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Open Days and Applicant Days, whether they’re in person or virtual, are the best chance for your son or daughter to interact with multiple departments across a University and ‘get a feel’ of a Higher Education Institution. However, they can be busy, they can involve a lot of travelling, and a lot of students (and parents!) can sometimes feel overwhelmed. Here’s our top tips for parents to assist you on the day.


1. Encourage your son or daughter to prepare a couple of questions beforehand.

University staff are very keen for students to ask questions, but sometimes, understandably, shyness takes over.  

On-Campus: Have a chat in the car/bus/train about what your son or daughter really wants to know. With so many potential avenues to explore on an Open Day, having a couple of pre-prepared questions can really help, rather than feeling that you’re put ‘on the spot’.  

Virtual: Virtual Open Days often have a Live Chat or instant messaging function, which may make asking questions easier! Why can’t a student have a question typed out ready on their phone notes or computer, ready to paste into a messaging system?  



2. Give your child, and yourself, a bit of time alone at an Open Day.

Open Days are large events, whether online or in-person. It is understandable that children and parents stick together. However, it can be beneficial to put aside time apart. Maybe your son or daughter can have a 121 conversation with a member of the Students' Union, or with a lecturer? That’s what they’ll be doing at University, so it’s good for them to get that independence.

Additionally, parents should take time to explore themselves. It can be rewarding for a parent to get a cup of something hot and have an extended conversation with a department, such as Student Life and Wellbeing, Sport, Admissions, Study Abroad and Security. Look out to see if there are any sessions directed towards parents. Northumbria University for instance usually runs a Results Day session directed at parents: these sessions can be very useful as they’re more directed at you!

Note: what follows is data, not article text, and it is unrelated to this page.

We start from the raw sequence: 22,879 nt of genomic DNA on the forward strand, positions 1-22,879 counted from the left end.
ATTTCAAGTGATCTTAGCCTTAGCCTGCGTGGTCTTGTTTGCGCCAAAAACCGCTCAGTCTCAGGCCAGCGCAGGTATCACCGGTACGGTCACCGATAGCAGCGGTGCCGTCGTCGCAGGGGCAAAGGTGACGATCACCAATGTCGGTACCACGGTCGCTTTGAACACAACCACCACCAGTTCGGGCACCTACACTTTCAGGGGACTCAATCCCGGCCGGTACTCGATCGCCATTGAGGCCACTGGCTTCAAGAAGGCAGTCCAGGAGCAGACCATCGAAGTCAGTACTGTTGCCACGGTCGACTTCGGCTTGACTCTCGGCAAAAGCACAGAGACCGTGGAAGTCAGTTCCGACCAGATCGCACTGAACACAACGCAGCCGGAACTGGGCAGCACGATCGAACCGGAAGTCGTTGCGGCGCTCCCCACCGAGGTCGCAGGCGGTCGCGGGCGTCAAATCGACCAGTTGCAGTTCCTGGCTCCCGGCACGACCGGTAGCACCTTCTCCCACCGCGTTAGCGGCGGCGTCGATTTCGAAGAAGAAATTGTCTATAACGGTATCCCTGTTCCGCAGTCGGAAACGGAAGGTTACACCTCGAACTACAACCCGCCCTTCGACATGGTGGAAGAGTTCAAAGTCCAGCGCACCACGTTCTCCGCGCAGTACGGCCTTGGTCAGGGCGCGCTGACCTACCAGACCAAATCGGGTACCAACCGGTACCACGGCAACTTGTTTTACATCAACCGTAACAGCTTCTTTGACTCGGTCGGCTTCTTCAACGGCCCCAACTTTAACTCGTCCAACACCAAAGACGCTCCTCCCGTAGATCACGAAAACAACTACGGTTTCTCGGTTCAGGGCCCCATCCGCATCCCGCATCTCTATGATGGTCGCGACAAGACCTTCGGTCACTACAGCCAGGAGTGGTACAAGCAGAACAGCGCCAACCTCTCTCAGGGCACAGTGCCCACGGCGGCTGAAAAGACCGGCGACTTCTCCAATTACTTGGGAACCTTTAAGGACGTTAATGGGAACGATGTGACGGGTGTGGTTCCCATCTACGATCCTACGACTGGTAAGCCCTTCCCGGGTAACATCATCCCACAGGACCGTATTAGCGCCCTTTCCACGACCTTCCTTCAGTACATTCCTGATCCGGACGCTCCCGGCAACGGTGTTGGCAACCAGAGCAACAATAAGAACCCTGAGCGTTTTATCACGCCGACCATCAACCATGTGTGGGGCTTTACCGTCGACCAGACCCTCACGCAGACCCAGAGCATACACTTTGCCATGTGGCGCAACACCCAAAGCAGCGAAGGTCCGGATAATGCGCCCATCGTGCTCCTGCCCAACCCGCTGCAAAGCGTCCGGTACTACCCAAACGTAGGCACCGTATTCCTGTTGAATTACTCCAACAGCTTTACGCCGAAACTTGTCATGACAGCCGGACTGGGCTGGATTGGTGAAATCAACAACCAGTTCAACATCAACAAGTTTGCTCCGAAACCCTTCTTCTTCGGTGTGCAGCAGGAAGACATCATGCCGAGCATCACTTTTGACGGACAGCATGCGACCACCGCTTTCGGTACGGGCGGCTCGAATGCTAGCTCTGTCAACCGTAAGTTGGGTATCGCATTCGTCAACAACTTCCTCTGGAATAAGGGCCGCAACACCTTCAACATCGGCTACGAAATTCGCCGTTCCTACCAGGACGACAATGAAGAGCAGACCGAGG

3. Search for images and videos of the University before the Open Day.

Whether on-campus or virtual, universities will make consistent references to their facilities: Northumbria has invested hundreds of millions of pounds in our facilities in the last couple of decades, and we’ll be talking about them.

This is especially useful for a Virtual Open Day – it’s definitely worth looking for images or virtual tours either before or after the event. It will really bring it to life!

If you’re heading to a university in-person it’s more practical. Have a look at the campus map beforehand to get your bearings: even finding a Street View image of the car park/entrance to the University can make life easier for you!



4. Factor in breaks.

There’s a lot of content during in-person and virtual open days. Just as in school and at work, you need to factor in a couple of drinks breaks and a decent lunch break to take in the information. If it’s on-campus, it also gives you a chance to try out the University’s eateries and coffee shops!



5. Encourage your child to speak to current students (if they’re available).

Some of the students working at open days will be in their first or second year at university. They will have been in your child’s shoes only a couple of years ago, and they’ll relate more to your child. It can sometimes also be reassuring for students in sixth form or college to speak to people more their own age and ask about the university experience. If it’s virtual, see if there are current students who you can speak to.

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Northumbria Open Days

Open Days are a great way for you to get a feel of the University, the city of Newcastle upon Tyne and the course(s) you are interested in.

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